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Pro bikes, March 31, 2007

Hilton Clarke's Toyota-United Fuji SL1

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Photo ©: Kirsten Robbins

Simply better

By Kirsten Robbins

The monocoque carbon frame
Photo ©: Kirsten Robbins
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Clarke's bike is fitted
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The Aeolus 5.0
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The Shimano Dura-Ace rear brake
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Fuji also supplies the matching FC-330 carbon fork.
Photo ©: Kirsten Robbins
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After a three-year jaunt on a Colnago with the Navigators Professional Cycling team, Australian sprinter Hilton Clarke joined the Toyota-United squad and their team issued Fuji SL1 machines. Set up for a successful season, Hilton aims at improving on his palmares of over 30 career victories that include podiums in his native country's Bay Crit Series, the CSC Invitational and his most prized win in the 2006 USPRO criterium championship at Downers Grove.

Toyota-United hopped on the carbon fiber bandwagon two years ago when it swapped its own brand of aluminum-and-carbon rigs for the all-carbon SL1 of new sponsor Fuji. At a claimed sub-900g, the monocoque SL1 frame is markedly lighter than the team's old bikes but also supposedly stiffer with its Energy Transfer Chainstays, a characteristic particularly important to a sprinter like Hilton Clarke.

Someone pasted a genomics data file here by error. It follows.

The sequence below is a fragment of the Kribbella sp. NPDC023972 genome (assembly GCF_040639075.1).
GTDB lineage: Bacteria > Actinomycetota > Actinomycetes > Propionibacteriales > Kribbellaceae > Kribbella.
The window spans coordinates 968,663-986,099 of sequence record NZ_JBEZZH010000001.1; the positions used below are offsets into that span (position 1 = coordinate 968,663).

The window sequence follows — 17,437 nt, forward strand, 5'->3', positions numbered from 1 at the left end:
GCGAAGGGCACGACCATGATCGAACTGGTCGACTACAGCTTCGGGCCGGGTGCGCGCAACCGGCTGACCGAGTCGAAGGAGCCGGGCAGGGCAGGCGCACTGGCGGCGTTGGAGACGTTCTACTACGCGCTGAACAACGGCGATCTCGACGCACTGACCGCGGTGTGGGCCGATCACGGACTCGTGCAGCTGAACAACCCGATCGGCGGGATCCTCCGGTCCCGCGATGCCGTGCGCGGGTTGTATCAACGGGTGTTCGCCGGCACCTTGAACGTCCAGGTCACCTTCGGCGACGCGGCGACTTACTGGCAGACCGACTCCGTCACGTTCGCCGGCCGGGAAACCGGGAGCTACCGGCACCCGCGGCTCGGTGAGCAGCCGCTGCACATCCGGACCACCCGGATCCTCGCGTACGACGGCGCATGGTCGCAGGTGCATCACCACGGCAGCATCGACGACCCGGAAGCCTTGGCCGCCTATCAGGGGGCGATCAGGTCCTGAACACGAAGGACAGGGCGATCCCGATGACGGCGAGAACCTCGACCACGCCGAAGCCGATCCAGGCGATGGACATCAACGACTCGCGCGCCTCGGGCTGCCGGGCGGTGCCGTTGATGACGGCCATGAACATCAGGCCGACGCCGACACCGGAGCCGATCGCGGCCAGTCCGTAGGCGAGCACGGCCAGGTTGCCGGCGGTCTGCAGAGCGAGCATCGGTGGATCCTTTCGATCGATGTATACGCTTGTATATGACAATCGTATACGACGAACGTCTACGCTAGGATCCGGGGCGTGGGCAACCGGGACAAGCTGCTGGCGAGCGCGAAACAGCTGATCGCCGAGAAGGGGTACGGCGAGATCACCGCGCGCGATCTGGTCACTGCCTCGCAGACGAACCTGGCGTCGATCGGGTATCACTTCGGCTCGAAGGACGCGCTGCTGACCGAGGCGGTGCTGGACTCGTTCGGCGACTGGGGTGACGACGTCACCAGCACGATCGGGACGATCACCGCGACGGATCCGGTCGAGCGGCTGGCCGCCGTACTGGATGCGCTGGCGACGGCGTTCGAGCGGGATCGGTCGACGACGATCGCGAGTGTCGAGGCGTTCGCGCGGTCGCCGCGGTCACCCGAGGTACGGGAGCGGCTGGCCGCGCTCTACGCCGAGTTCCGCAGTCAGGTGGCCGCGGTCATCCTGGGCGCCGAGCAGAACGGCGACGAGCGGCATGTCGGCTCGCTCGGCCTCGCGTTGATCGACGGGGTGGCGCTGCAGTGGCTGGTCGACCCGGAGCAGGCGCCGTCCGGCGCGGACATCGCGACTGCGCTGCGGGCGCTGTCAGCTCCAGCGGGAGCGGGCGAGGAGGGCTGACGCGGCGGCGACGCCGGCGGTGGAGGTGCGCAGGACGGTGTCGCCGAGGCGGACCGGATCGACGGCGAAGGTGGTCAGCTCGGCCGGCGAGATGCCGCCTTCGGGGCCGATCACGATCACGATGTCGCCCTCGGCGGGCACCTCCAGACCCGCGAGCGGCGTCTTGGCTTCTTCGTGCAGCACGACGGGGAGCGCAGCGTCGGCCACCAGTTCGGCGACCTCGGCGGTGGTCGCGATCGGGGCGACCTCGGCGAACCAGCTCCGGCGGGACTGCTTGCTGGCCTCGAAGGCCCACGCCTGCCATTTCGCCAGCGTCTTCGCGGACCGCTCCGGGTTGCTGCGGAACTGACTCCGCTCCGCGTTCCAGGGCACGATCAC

"This is the first time I've ridden a Fuji and I really like it," said Clarke. "The moment that I signed with the team, Fuji Australia sent me an SL1 to get used to it and I did the [Bay Crit] Series on it. That series was really technical with a lot of corners and I felt great and really responsive on the Fuji."

"It feels strong and light on the climbs and I especially like descending on it and the way it feels through the corners," continued Clarke who prefers a stiff frame not only for sprinting but also for better handling on the fast and technical circuits American racing is most famous for. "It feels really strong. The sloping makes it a small, compact frame. There isn't enough room for it to flex because of that. I did well in the start of the season and I hadn't done too much training on it prior so it was easy to adapt to."

Clarke's bike is fitted with a fairly standard build which includes the ubiquitous Shimano Dura-Ace gruppo. Bontrager also supplies a wide range of parts including wheelsets, handlebars, stems and seatposts. Fi'zi:k equips Clarke with its Arione saddle and Vittoria provides the tubular rubber. Total bike weight is just 7.1kg (15.7lb) complete with relatively deep Aeolus 5.0 wheels and Fuji's matching FC-330 carbon fork.